It has long been argued that Wolfgang Amadeus Mozart was the most brilliant child musical prodigy who ever lived. At five years old, he could already play multiple instruments, had begun composing his own pieces, and was performing in the royal courts of Europe. However, eighteen years after Mozart’s death, another child prodigy was born: Felix Mendelssohn. Like Mozart, he demonstrated a rare and breathtaking musical talent. In fact, the famous German writer Johann Wolfgang von Goethe, who had seen a seven-year-old Mozart perform in Frankfurt, dared to state that Mendelssohn’s skills surpassed those of Mozart. Goethe remarked to Mendelssohn’s teacher Zelter, “What your pupil already accomplishes, bears the same relation to the Mozart of that time that the cultivated talk of a grown-up person bears to the prattle of a child.”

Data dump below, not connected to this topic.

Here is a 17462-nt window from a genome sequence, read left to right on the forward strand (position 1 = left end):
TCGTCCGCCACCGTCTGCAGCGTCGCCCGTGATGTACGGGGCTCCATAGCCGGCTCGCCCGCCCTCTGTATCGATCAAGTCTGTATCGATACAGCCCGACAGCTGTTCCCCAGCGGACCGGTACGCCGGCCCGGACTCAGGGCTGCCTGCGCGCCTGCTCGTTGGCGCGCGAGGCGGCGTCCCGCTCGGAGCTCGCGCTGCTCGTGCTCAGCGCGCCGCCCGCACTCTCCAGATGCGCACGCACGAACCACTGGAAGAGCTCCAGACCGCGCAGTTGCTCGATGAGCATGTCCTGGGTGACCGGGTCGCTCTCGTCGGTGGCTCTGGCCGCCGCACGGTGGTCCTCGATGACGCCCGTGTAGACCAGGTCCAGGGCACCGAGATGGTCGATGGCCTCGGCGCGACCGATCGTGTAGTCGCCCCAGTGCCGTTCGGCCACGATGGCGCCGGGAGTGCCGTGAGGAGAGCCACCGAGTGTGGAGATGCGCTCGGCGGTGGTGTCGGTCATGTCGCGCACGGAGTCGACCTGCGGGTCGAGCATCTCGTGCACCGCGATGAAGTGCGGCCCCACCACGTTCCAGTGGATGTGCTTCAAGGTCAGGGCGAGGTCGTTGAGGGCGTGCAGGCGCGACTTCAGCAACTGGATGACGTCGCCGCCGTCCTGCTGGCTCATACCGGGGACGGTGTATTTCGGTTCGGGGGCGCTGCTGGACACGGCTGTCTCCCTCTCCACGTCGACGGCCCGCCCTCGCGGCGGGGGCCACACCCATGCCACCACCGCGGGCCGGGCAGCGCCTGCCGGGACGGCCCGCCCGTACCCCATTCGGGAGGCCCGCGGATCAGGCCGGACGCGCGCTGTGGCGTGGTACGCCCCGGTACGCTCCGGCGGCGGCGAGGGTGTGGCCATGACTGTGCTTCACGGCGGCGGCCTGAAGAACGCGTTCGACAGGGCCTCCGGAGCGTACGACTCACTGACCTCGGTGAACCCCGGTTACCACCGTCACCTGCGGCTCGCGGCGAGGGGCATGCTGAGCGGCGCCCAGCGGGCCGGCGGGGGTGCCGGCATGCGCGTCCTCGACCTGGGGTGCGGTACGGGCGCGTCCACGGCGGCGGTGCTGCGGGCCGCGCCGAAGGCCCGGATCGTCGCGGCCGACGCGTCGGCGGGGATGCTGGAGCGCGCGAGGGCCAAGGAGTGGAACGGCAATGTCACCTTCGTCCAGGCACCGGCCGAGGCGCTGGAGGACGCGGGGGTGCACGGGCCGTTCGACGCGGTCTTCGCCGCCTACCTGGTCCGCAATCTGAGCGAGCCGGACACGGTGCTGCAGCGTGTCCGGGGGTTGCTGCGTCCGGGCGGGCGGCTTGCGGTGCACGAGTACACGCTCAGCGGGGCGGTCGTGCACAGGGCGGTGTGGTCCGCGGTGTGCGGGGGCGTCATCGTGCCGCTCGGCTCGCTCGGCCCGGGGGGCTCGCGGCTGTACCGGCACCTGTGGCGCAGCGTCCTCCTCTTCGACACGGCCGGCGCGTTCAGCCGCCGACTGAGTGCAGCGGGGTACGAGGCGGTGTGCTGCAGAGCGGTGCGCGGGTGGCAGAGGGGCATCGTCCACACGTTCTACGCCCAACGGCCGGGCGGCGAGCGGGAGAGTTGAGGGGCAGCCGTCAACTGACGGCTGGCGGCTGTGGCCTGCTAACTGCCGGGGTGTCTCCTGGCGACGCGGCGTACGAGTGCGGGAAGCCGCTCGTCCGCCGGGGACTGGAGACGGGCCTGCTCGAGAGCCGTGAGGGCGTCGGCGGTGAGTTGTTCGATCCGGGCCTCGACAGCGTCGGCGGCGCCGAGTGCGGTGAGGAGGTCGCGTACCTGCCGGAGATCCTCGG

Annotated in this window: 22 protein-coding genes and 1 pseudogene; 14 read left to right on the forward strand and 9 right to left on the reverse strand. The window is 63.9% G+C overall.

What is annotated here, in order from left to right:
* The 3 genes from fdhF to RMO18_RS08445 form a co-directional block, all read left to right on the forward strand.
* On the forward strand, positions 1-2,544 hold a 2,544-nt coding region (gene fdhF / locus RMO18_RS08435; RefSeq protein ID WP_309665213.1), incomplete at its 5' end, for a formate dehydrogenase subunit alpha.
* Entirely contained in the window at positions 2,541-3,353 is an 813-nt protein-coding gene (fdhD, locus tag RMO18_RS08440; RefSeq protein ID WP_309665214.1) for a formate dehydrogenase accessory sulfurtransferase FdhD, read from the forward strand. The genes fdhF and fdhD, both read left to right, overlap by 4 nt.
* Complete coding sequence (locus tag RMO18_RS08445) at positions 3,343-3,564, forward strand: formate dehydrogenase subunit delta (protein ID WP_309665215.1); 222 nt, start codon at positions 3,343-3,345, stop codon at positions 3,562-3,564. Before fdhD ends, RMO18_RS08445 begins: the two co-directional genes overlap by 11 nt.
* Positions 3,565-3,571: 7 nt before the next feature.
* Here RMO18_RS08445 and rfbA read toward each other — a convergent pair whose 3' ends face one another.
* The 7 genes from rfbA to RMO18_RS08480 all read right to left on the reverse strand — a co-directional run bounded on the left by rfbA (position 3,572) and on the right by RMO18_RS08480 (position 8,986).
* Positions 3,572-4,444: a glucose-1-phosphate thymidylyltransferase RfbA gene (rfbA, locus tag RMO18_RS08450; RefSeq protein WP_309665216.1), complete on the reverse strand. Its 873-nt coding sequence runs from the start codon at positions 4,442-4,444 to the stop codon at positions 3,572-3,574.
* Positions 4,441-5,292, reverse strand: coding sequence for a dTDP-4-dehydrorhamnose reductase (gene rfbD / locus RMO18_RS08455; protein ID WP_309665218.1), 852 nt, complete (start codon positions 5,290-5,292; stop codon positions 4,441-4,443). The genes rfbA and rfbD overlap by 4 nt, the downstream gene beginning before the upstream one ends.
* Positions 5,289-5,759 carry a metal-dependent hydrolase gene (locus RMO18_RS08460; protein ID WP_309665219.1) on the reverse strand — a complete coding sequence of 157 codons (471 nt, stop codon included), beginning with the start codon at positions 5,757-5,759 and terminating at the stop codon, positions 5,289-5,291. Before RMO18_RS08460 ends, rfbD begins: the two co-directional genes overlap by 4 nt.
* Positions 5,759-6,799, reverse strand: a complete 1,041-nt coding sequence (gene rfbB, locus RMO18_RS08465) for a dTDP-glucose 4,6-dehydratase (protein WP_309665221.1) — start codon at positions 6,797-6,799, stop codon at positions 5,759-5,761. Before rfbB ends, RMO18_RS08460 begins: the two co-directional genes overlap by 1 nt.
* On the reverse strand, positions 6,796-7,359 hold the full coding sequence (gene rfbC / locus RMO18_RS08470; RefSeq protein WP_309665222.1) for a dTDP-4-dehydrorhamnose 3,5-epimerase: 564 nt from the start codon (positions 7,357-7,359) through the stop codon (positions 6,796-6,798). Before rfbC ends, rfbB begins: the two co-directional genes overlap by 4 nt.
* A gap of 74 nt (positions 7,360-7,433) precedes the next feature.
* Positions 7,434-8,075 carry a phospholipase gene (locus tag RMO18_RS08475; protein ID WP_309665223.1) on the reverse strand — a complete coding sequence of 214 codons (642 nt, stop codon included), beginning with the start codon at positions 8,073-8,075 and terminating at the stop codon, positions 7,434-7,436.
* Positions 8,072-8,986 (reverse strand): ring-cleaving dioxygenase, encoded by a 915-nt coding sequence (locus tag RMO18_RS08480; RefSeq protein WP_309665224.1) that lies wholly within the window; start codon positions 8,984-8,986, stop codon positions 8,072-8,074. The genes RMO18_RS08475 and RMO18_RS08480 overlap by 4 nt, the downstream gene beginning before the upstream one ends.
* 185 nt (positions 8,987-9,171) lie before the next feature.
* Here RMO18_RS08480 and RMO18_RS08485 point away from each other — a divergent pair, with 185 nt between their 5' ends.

Regardless of whether Mozart or Mendelssohn was the better musician, the fact that they were both so remarkably talented from such a young age is enough to fascinate and inspire. But, of course, talent alone does not equal success. The lives of child prodigies reveal many other factors that are essential for becoming a virtuoso. In today’s post, we’ll look at the life of Felix Mendelssohn to discover five lessons anyone can use to hone their own talents and skills.